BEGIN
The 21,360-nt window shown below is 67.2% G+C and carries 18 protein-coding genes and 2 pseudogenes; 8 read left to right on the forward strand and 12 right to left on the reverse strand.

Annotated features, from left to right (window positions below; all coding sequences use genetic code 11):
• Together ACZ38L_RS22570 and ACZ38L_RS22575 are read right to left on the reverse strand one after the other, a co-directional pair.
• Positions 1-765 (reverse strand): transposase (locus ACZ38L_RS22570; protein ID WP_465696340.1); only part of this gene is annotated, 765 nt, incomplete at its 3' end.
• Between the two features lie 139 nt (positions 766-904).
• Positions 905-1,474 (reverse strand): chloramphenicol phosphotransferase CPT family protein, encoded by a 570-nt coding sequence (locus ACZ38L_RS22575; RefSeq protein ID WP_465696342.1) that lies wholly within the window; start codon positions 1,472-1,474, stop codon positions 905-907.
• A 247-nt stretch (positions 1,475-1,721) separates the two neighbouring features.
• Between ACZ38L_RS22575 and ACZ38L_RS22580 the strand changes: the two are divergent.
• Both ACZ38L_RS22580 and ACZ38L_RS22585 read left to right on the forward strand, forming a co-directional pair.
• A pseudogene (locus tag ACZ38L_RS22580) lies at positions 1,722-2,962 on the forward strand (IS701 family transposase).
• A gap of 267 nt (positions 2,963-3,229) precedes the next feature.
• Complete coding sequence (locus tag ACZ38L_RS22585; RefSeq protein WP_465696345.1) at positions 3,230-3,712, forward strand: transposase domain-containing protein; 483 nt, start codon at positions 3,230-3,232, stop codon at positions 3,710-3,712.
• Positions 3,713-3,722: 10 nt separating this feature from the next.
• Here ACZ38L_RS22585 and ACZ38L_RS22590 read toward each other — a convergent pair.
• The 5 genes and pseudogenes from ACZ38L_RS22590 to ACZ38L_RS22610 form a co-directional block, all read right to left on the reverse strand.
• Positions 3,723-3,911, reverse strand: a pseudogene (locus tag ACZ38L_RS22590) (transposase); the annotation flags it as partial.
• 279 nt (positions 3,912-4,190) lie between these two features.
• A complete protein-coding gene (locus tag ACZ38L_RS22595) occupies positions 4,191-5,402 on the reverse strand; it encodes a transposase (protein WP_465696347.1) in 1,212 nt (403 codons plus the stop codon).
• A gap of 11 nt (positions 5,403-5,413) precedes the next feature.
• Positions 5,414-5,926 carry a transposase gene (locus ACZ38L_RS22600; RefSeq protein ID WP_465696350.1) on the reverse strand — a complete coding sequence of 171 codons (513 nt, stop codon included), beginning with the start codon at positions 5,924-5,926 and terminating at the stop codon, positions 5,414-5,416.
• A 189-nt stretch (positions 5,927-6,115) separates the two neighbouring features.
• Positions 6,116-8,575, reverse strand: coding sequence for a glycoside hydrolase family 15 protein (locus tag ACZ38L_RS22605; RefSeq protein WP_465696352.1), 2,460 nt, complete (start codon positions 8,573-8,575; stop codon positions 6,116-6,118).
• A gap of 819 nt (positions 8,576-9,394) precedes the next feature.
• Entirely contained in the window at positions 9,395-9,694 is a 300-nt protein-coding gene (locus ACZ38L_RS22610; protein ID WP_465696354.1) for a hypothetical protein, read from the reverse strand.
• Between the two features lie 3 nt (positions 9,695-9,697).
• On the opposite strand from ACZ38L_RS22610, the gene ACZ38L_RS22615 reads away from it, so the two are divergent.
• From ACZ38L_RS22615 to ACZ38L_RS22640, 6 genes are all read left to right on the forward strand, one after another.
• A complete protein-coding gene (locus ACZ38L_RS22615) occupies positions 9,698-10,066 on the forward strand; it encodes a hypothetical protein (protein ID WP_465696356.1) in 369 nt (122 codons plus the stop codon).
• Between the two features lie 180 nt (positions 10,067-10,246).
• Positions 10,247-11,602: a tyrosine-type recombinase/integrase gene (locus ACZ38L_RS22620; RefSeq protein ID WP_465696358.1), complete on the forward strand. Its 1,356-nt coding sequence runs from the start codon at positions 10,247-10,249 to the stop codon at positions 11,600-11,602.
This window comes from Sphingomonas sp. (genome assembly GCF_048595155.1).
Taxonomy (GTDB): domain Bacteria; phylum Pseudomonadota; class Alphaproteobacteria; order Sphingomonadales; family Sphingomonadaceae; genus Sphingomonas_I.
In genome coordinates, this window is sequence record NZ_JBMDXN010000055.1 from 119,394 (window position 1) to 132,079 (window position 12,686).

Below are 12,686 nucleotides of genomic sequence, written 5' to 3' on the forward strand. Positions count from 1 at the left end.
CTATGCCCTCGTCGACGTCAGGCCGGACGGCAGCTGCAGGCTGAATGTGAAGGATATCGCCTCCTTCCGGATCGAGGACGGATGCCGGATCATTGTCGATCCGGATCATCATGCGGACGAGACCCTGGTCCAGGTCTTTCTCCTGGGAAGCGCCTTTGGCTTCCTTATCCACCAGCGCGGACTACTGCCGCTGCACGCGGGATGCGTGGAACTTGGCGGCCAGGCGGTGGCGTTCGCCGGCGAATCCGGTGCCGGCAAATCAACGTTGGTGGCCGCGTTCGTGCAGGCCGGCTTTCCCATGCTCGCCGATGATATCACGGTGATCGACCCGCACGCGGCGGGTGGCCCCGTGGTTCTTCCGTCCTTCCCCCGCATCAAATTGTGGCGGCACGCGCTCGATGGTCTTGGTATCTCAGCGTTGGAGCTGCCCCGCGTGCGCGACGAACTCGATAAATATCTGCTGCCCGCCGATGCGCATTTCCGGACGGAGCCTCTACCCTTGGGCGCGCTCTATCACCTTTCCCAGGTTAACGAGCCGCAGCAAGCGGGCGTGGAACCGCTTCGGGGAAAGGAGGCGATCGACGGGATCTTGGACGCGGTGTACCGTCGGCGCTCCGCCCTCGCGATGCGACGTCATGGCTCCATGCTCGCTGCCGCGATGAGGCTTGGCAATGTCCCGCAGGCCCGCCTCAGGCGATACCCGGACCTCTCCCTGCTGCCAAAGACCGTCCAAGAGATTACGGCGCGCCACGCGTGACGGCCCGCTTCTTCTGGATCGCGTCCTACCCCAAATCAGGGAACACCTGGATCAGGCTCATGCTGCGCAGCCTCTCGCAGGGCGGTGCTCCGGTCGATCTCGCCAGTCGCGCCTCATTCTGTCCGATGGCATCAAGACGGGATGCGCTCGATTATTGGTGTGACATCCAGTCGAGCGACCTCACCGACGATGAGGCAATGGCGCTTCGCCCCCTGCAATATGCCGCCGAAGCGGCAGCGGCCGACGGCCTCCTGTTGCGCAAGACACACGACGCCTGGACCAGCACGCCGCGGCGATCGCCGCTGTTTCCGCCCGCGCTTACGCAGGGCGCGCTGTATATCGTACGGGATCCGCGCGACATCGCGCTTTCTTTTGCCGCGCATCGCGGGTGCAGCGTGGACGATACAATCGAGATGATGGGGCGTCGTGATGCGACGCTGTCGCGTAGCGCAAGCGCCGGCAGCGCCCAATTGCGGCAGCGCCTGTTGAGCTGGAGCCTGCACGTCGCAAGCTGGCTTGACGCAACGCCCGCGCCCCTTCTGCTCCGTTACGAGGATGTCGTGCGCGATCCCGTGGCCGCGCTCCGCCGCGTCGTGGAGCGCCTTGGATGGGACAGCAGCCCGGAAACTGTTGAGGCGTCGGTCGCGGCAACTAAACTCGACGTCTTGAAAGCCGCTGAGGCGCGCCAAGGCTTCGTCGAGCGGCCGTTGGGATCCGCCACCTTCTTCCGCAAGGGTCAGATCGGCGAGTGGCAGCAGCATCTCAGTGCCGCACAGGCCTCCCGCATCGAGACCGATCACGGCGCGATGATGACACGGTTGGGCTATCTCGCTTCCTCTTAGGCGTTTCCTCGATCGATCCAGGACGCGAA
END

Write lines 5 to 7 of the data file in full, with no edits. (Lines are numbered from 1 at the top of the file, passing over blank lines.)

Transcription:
• Between the two features lie 139 nt (positions 766-904).
• Positions 905-1,474 (reverse strand): chloramphenicol phosphotransferase CPT family protein, encoded by a 570-nt coding sequence (locus ACZ38L_RS22575; RefSeq protein ID WP_465696342.1) that lies wholly within the window; start codon positions 1,472-1,474, stop codon positions 905-907.
• A 247-nt stretch (positions 1,475-1,721) separates the two neighbouring features.